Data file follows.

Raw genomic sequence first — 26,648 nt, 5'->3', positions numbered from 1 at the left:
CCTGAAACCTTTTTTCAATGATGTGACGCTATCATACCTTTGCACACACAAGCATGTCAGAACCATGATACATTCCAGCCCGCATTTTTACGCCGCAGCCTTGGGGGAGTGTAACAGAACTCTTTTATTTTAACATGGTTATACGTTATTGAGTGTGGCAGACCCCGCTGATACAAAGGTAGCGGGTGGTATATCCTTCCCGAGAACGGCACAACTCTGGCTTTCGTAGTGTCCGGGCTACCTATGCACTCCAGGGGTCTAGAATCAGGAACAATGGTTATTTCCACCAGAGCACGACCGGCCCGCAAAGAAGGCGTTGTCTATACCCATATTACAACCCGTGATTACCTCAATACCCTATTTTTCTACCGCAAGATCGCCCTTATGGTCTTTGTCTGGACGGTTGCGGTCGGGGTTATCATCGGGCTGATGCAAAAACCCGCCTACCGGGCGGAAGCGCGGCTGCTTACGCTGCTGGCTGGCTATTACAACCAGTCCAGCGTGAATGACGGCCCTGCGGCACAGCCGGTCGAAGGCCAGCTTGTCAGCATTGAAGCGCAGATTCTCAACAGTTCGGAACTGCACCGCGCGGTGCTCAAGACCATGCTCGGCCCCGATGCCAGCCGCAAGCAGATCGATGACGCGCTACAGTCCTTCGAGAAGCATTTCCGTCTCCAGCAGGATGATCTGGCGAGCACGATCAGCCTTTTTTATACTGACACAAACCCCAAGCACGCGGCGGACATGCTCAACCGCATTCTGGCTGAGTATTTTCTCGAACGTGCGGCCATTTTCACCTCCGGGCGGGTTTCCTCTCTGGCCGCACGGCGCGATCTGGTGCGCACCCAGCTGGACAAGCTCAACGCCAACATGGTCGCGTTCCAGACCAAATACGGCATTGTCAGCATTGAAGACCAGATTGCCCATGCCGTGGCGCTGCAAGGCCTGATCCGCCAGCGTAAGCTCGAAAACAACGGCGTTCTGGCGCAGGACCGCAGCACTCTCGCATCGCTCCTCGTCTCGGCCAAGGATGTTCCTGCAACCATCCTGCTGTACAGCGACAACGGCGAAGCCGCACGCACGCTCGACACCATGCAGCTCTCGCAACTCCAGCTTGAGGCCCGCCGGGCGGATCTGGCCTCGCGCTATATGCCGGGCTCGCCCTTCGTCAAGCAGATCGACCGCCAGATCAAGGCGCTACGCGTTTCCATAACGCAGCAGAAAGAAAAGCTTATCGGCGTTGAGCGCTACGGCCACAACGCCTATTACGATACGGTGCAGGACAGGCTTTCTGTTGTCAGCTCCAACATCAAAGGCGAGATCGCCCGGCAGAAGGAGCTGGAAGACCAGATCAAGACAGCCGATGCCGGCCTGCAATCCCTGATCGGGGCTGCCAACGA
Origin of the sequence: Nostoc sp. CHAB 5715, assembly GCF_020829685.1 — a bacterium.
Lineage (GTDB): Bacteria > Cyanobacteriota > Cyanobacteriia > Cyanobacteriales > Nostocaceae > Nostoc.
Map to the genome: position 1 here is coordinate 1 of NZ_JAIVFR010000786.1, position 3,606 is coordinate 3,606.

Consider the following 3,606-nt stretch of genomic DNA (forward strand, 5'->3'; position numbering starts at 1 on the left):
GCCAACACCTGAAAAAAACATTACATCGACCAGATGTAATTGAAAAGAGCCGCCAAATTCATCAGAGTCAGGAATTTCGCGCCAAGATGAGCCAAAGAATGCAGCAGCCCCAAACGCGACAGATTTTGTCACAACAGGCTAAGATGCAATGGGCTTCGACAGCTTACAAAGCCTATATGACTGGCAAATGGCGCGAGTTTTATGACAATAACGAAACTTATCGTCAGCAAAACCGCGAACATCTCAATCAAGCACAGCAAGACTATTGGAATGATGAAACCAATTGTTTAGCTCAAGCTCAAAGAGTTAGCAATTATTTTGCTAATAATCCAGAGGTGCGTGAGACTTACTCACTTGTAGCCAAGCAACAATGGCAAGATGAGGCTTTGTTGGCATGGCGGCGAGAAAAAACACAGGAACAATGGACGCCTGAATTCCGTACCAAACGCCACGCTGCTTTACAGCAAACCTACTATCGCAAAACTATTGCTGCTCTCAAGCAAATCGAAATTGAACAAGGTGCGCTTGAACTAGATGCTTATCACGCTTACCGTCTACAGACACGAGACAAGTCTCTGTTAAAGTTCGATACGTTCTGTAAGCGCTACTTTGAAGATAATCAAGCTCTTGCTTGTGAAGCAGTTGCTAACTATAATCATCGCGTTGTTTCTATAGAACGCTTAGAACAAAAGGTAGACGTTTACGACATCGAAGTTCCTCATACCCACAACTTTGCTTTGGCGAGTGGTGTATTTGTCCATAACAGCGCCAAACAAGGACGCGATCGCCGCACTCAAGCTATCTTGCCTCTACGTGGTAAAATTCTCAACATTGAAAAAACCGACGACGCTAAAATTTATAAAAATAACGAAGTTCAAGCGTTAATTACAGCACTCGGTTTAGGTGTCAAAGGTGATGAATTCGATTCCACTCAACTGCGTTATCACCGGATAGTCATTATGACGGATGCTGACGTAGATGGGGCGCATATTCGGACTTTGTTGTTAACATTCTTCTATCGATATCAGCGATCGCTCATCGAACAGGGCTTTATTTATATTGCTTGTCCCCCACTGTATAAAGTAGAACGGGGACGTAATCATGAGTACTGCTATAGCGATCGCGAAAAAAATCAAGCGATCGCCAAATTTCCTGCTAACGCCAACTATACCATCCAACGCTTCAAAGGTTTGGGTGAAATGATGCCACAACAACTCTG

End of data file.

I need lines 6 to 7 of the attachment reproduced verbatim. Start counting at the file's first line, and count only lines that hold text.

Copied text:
Consider the following 3,606-nt stretch of genomic DNA (forward strand, 5'->3'; position numbering starts at 1 on the left):
GCCAACACCTGAAAAAAACATTACATCGACCAGATGTAATTGAAAAGAGCCGCCAAATTCATCAGAGTCAGGAATTTCGCGCCAAGATGAGCCAAAGAATGCAGCAGCCCCAAACGCGACAGATTTTGTCACAACAGGCTAAGATGCAATGGGCTTCGACAGCTTACAAAGCCTATATGACTGGCAAATGGCGCGAGTTTTATGACAATAACGAAACTTATCGTCAGCAAAACCGCGAACATCTCAATCAAGCACAGCAAGACTATTGGAATGATGAAACCAATTGTTTAGCTCAAGCTCAAAGAGTTAGCAATTATTTTGCTAATAATCCAGAGGTGCGTGAGACTTACTCACTTGTAGCCAAGCAACAATGGCAAGATGAGGCTTTGTTGGCATGGCGGCGAGAAAAAACACAGGAACAATGGACGCCTGAATTCCGTACCAAACGCCACGCTGCTTTACAGCAAACCTACTATCGCAAAACTATTGCTGCTCTCAAGCAAATCGAAATTGAACAAGGTGCGCTTGAACTAGATGCTTATCACGCTTACCGTCTACAGACACGAGACAAGTCTCTGTTAAAGTTCGATACGTTCTGTAAGCGCTACTTTGAAGATAATCAAGCTCTTGCTTGTGAAGCAGTTGCTAACTATAATCATCGCGTTGTTTCTATAGAACGCTTAGAACAAAAGGTAGACGTTTACGACATCGAAGTTCCTCATACCCACAACTTTGCTTTGGCGAGTGGTGTATTTGTCCATAACAGCGCCAAACAAGGACGCGATCGCCGCACTCAAGCTATCTTGCCTCTACGTGGTAAAATTCTCAACATTGAAAAAACCGACGACGCTAAAATTTATAAAAATAACGAAGTTCAAGCGTTAATTACAGCACTCGGTTTAGGTGTCAAAGGTGATGAATTCGATTCCACTCAACTGCGTTATCACCGGATAGTCATTATGACGGATGCTGACGTAGATGGGGCGCATATTCGGACTTTGTTGTTAACATTCTTCTATCGATATCAGCGATCGCTCATCGAACAGGGCTTTATTTATATTGCTTGTCCCCCACTGTATAAAGTAGAACGGGGACGTAATCATGAGTACTGCTATAGCGATCGCGAAAAAAATCAAGCGATCGCCAAATTTCCTGCTAACGCCAACTATACCATCCAACGCTTCAAAGGTTTGGGTGAAATGATGCCACAACAACTCTG